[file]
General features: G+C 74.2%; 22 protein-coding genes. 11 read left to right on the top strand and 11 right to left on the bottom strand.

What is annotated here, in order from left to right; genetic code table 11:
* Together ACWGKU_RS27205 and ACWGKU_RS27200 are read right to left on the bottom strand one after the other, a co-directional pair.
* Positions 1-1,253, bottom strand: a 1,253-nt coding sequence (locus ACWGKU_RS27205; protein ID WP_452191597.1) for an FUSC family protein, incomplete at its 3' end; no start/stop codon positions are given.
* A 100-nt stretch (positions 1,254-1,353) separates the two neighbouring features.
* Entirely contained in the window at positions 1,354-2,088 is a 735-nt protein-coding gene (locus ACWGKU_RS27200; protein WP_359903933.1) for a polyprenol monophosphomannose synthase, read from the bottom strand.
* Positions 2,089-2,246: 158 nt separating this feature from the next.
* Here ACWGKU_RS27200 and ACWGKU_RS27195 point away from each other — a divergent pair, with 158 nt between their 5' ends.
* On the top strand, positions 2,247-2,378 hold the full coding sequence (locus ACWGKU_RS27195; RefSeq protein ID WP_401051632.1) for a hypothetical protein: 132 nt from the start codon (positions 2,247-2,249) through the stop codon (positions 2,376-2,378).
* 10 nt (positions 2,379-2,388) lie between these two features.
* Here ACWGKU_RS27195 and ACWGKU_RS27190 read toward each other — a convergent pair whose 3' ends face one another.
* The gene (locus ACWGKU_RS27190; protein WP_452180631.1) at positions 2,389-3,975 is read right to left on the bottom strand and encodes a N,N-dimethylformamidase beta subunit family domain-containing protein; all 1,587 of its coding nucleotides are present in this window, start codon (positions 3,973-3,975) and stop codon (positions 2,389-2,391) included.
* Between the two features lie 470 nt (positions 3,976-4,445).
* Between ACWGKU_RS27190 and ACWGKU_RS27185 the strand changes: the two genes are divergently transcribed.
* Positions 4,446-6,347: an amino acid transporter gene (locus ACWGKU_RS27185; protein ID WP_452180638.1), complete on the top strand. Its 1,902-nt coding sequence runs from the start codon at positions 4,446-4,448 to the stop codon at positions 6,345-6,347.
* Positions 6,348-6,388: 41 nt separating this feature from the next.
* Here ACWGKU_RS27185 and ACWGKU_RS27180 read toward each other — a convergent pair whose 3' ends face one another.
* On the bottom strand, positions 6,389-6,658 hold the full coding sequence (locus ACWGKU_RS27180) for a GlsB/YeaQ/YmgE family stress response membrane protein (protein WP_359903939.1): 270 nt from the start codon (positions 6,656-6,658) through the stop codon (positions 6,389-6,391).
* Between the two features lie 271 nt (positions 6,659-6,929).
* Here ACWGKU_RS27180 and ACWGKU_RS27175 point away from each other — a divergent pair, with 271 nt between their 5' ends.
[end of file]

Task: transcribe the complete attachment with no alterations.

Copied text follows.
General features: G+C 74.2%; 22 protein-coding genes. 11 read left to right on the top strand and 11 right to left on the bottom strand.

What is annotated here, in order from left to right; genetic code table 11:
* Together ACWGKU_RS27205 and ACWGKU_RS27200 are read right to left on the bottom strand one after the other, a co-directional pair.
* Positions 1-1,253, bottom strand: a 1,253-nt coding sequence (locus ACWGKU_RS27205; protein ID WP_452191597.1) for an FUSC family protein, incomplete at its 3' end; no start/stop codon positions are given.
* A 100-nt stretch (positions 1,254-1,353) separates the two neighbouring features.
* Entirely contained in the window at positions 1,354-2,088 is a 735-nt protein-coding gene (locus ACWGKU_RS27200; protein WP_359903933.1) for a polyprenol monophosphomannose synthase, read from the bottom strand.
* Positions 2,089-2,246: 158 nt separating this feature from the next.
* Here ACWGKU_RS27200 and ACWGKU_RS27195 point away from each other — a divergent pair, with 158 nt between their 5' ends.
* On the top strand, positions 2,247-2,378 hold the full coding sequence (locus ACWGKU_RS27195; RefSeq protein ID WP_401051632.1) for a hypothetical protein: 132 nt from the start codon (positions 2,247-2,249) through the stop codon (positions 2,376-2,378).
* 10 nt (positions 2,379-2,388) lie between these two features.
* Here ACWGKU_RS27195 and ACWGKU_RS27190 read toward each other — a convergent pair whose 3' ends face one another.
* The gene (locus ACWGKU_RS27190; protein WP_452180631.1) at positions 2,389-3,975 is read right to left on the bottom strand and encodes a N,N-dimethylformamidase beta subunit family domain-containing protein; all 1,587 of its coding nucleotides are present in this window, start codon (positions 3,973-3,975) and stop codon (positions 2,389-2,391) included.
* Between the two features lie 470 nt (positions 3,976-4,445).
* Between ACWGKU_RS27190 and ACWGKU_RS27185 the strand changes: the two genes are divergently transcribed.
* Positions 4,446-6,347: an amino acid transporter gene (locus ACWGKU_RS27185; protein ID WP_452180638.1), complete on the top strand. Its 1,902-nt coding sequence runs from the start codon at positions 4,446-4,448 to the stop codon at positions 6,345-6,347.
* Positions 6,348-6,388: 41 nt separating this feature from the next.
* Here ACWGKU_RS27185 and ACWGKU_RS27180 read toward each other — a convergent pair whose 3' ends face one another.
* On the bottom strand, positions 6,389-6,658 hold the full coding sequence (locus ACWGKU_RS27180) for a GlsB/YeaQ/YmgE family stress response membrane protein (protein WP_359903939.1): 270 nt from the start codon (positions 6,656-6,658) through the stop codon (positions 6,389-6,391).
* Between the two features lie 271 nt (positions 6,659-6,929).
* Here ACWGKU_RS27180 and ACWGKU_RS27175 point away from each other — a divergent pair, with 271 nt between their 5' ends.